City council wants some answers from CN Rail about the train collision and derailment which sparked a massive gasoline fire Aug. 4.
On Monday council sent a letter to CN senior vice-president, Western region Jim Vena requesting a meeting with senior company officials to discuss, “the immediate measures CN proposes to mitigate the potential for future events of this nature, and to address risks that hazardous cargo may pose for our community and its citizens.”
“They’ve said it was human error. Human error can happen at any time. How [is CN] going to reduce that human error?” Mayor Colin Kinsley said. “I think it’s incumbent on them … that they explain to us exactly what they’re going to do to ensure that everything humanly possible is being done to make sure this doesn’t happen again.”
The collision happened at about 10:30 a.m. on Aug. 4 when a northbound train hit a southbound train side-on at the CN switching yard next to the Fraser River across from Paddlewheel Park.
A locomotive, lumber car and two gasoline tankers caught fire following the collision, creating a massive pillar of smoke seen throughout the city.
The Transportation Safety Board is conducting an investigation on how the trains on different tracks collided.
No one was injured in the crash and subsequent fire.
CN Rail spokeswoman Kelli Svendsen said an internal investigation has shown an experienced manager was piloting the train at the time.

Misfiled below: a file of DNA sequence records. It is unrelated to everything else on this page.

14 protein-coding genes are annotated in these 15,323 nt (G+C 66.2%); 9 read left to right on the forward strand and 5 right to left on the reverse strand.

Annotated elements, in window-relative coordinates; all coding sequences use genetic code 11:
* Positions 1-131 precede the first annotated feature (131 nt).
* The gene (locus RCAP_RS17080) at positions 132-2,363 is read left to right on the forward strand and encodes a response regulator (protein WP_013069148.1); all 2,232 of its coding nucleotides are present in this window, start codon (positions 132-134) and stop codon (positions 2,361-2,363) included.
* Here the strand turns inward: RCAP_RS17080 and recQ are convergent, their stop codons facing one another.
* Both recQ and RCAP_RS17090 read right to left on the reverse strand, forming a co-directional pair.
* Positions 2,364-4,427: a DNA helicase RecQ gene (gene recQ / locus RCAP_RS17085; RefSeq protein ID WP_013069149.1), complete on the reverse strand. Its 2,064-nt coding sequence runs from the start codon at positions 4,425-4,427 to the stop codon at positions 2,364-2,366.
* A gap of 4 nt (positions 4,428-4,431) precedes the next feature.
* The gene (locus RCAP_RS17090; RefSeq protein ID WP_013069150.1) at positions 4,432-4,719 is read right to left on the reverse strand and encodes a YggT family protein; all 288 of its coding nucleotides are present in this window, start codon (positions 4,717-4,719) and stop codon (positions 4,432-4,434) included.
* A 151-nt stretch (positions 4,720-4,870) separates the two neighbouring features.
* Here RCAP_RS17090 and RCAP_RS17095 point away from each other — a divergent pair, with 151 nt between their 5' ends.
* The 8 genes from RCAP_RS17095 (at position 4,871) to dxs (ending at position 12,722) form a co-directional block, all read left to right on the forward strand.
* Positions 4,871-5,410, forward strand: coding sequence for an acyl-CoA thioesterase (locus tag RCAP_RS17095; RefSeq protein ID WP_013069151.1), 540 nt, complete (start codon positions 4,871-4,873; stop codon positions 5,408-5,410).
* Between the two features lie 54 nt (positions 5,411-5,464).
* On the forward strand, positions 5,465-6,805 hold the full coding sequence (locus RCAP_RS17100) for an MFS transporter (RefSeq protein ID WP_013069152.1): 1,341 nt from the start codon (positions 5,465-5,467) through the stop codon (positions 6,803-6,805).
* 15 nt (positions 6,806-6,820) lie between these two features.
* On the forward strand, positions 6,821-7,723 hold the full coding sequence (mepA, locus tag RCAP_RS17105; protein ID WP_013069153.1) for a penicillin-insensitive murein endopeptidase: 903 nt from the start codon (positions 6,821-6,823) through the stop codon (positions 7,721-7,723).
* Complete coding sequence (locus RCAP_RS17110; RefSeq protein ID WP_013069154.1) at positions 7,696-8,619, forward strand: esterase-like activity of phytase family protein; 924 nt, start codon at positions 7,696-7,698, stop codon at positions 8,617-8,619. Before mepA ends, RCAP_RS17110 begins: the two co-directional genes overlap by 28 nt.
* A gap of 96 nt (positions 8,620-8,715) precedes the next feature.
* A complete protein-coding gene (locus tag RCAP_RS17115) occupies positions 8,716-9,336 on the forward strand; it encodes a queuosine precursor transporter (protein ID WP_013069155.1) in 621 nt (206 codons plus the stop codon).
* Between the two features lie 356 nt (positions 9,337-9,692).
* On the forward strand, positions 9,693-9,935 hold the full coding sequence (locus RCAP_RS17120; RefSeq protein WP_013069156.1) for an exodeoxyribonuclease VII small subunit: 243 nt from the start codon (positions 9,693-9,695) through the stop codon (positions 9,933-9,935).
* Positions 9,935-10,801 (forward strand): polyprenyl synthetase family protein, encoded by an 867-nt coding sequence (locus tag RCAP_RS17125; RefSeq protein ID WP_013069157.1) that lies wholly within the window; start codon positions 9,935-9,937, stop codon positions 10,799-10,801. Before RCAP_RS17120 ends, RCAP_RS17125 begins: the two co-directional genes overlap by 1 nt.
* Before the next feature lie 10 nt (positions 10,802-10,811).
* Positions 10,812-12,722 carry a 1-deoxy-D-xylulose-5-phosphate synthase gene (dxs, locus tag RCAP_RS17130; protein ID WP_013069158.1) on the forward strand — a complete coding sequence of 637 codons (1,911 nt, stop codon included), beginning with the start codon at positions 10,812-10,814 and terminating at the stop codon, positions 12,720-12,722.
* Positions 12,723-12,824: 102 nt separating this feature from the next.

“Apparently it was a senior person who ignored the rules,” Kinsley said. “Because this one happened we want to know what else could be done whether that’s more training or different training.”
Kinsley said he isn’t concerned about the additional rail activity brought by the opening of the Fairview Container Terminal in Prince Rupert in October, and CN’s intermodal container facility in Prince George.
“The majority of containers are loaded with packed goods. Dangerous goods are generally transported in special cars,” Kinsley said.
However, dangerous goods are transported along the line, Kinsley said. Prince George got lucky the gasoline tankers stayed upright and weren’t loaded with more dangerous goods.
“We want them to tell us they’re taking every possible precaution that our city is safe.”
Kinsley also praised local emergency responders for handling the disaster efficiently and professionally.
“It would seem that it was an exercise that went extremely well,” Kinsley said. “The only thing would be better control of onlookers.”
At the next regular meeting of council, councillor Brian Skakun will be seeking to have city administration prepare a report on the incident to see what can be learned from the response effort.
The last derailed cars and debris were cleared from the accident scene on Sunday.